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Foxes threatened by pitch fork carrying city folk in calls for cull

Why we need to resist kneejerk reaction calls to cull and seek out other solutions

After an attack on a four week old baby in Bromley, there are renewed calls for a cull on urban foxes. Mayor of London Boris Johnson has argued more needs to be done to deal with the estimated 30,000 foxes that live in our towns and cities.

These city-dwelling scavengers live off scraps left outside homes and businesses but very rarely make human contact and even more infrequently attack harmless human children. However whenever a stealthy, sneaky fox does enter a home and find a harmless child, you can bet it will make headlines.

Foxes could be forgiven for thinking that things had been getting better for them with foxhunting finally banned for being the barbaric sporting slaughter that it is. But now they are faced with the wrath of concerned parents and city dwelling folk who are quick to grab the pitch forks anytime they perceive a threat to their young.

Foxes are undoubtedly beautiful creatures, cute and cuddly in their appearance - but they are also known for their vicious and brutal survival methods. They hunt and kill for food and are well known for the odd skirmish with household pets. My family lost many a rabbit and chicken to the local foxes when I was growing up.

However foxes are also little different to cats that we invite into our homes as domestic pets. They may be wilder and more savage but they both hunt and kill for food and most likely a little bit of pleasure. They are in fact as we are all aware, animals, and animals do things slightly different to us humans.

They are great survivors and an increasing reminder that no matter how much we turn our planet into grim, urban environmental disaster zones, nature will always fight back. Foxes will prevail and a cull is a senseless and cruel massacre of what are incredible creatures.

An adjustment in attitude is required from those calling for a cull. They call foxes a pest and a menace. Farmers and foxhunters have been saying this for years and eliminating those foxes that threaten their land and livelihoods. It is sad but some might say essential. City dwellers are now seeing glimpses of the urban fox more and more frequently and are now also seeing the need to cull the creatures too.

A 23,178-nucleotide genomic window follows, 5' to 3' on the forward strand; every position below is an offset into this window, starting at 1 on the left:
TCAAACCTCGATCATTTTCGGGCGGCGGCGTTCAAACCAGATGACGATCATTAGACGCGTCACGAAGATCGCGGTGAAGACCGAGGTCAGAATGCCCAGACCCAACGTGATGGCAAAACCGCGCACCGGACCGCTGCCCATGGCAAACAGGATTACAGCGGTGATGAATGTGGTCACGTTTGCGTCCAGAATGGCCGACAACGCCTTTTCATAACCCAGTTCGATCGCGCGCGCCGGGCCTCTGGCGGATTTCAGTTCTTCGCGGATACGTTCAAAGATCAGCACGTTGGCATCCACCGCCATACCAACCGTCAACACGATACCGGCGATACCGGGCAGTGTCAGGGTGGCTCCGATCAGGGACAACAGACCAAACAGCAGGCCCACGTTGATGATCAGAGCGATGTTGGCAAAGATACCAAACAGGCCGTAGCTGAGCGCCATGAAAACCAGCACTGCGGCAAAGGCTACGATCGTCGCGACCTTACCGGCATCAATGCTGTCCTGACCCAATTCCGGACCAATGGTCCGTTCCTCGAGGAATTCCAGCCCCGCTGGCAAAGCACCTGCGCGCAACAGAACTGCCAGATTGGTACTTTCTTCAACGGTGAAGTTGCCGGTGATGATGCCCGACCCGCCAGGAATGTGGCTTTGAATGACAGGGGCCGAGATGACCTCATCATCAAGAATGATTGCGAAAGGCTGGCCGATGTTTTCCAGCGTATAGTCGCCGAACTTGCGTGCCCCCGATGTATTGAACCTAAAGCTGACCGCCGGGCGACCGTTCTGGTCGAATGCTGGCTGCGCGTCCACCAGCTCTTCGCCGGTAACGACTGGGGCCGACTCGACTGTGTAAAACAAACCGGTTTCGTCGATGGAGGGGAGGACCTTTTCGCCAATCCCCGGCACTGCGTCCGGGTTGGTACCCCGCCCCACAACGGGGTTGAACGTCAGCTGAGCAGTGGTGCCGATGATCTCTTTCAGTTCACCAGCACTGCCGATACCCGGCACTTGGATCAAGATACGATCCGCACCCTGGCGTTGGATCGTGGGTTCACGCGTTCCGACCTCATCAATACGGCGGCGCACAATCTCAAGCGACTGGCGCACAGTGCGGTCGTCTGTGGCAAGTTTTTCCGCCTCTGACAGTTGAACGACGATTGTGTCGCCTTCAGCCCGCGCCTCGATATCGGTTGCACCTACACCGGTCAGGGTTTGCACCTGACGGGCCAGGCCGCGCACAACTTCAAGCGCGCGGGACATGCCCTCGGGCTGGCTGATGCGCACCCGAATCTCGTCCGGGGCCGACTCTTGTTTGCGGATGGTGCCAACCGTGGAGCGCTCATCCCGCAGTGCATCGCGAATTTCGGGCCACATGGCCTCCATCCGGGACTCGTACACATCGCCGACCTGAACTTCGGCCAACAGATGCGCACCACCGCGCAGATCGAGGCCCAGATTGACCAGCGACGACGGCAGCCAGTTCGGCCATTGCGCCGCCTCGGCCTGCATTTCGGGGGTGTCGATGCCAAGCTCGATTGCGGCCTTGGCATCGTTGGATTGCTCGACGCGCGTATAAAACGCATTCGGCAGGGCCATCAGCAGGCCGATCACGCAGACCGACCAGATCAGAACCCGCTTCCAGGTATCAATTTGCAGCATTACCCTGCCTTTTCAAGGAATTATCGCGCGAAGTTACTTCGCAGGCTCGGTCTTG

This response to the attack on a baby is understandable. The poor parents of that child must have been terrified and would obviously not wish any other children to go through such an experience. The baby in question has had to have a finger sewn back on and no doubt the situation could have been much worse with even more horrendous consequences had the parents not acted quickly.

But foxes are wild animals and do not know the difference between a human baby and any other small animal. Does that mean we should hastily eradicate them? I would argue not. Just as the RSPCA urge people not to leave food out where foxes can get to it and call instead for humane deterrents, I would also argue that we should embrace our town and city foxes and deal with them with sensible, restrained methods.

They may be getting braver and becoming more tempted to sneak into homes in the search for food to feed themselves and their families but this is a reason to love the fox. They are determined, family-oriented creatures. They may be savage but they are also devoted and determined survivors. They are a rare glimpse at the natural world and their perseverance and presence in our lives should be celebrated.

Resist the calls to cull and instead seek out sensible and sensitive solutions.